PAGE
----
Greenberg, S. (1990). Conducting unbiased sexual abuse evaluations, Preventing Sexual Abuse, 8-14.
Goodman, G., & Bottoms, B. (1993). Child victims, child witnesses: Understanding and improving testimony, New York: The Guilford Press.
Hindman, J. (1985). A very touching book. Ontario, Oregon: AlexAndria Associates.
Hindman, J. (1987). Step by step: Sixteen steps toward legally sound sexual abuse investigations. Ontario, Oregon: AlexAndria Associates.
Koocher, G., Goodman, G., White, S., Friedrich, W., Sivan, A., & Reynolds, C. (1994). Report of the Anatomical Doll Task Force to the American Psychological Association Council of Representatives: Psychological science and the use of anatomically detailed dolls in child sexual abuse assessments. Washington, DC: American Psychological Association.
Lamb, M. (1994). The investigation of child sexual abuse: An interdisciplinary consensus statement. Journal of Child Sex Abuse, 3(4), 93-132.
Lamb, M., Sternberg, K., & Esplin, P. (1995). Making children into competent witnesses: Reactions to the amicus brief In re Michaels. Psychology, Public Policy, and Law, 1(2), 438-449.
Loftus, E., & Ketcham, K. (1994). The myth of repressed memory. New York: St. Martin’s Press.
Perry, N., & Wrightsman, L. (1991). The Child Witness: Legal Issues and Dilemmas, California: Sage Publications.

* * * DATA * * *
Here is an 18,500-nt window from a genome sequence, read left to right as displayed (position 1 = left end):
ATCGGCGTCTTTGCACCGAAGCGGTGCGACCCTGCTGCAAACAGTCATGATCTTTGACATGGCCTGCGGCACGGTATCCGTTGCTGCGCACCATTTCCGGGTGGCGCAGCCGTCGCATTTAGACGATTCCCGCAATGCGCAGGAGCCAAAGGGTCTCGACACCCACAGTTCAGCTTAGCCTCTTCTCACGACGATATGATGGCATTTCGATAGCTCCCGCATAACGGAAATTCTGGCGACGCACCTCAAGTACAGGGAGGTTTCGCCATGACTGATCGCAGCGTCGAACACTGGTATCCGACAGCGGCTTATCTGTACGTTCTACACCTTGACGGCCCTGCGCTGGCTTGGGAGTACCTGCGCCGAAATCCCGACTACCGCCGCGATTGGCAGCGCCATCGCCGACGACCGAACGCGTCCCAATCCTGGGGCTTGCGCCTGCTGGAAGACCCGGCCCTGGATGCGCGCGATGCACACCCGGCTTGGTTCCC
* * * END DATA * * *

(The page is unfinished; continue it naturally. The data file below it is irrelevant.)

Raskin, D., & Esplin, P. (1991). Statement validity assessment: interview procedures and content analysis of children’s statements of sexual abuse. Behavioral Assessment, 13, 265-291.
Raskin, D., & Esplin, P. (1991). Assessment of children’s statements of sexual abuse. In J. Doris (Ed.), The suggestibility of children’s recollections (pp 153-164). Washington, DC: American Psychological Association.
State of Montana v. Harts, Gallatin County Cause No. DC-93-173.
State of New Jersey v. Margaret Kelly Michaels, 625 A.2d, New Jersey Sup. Ct.ff 1993.
Terr, L. (1994). Unchained memories. New York: Basic Books.
Underwager, R., & Wakefield, H. (1990). The real world of child interrogations. Springfield, IL: Charles C. Thomas.
Vidmar, N. (1997). Generic Prejudice and the Presumption of Guilt in Sex Abuse Trials. Law and Human Behavior, 21(1), 5-26.
Wells, G., & Loftus, E. (1991). Commentary: Is this child fabricating? Reactions to a new assessment technique. In J. Doris (Ed.), The suggestibility of children’s recollections (pp. 168-171). Washington, DC: American Psychological Association.
©1998 by The American Academy of Experts in Traumatic Stress, Inc.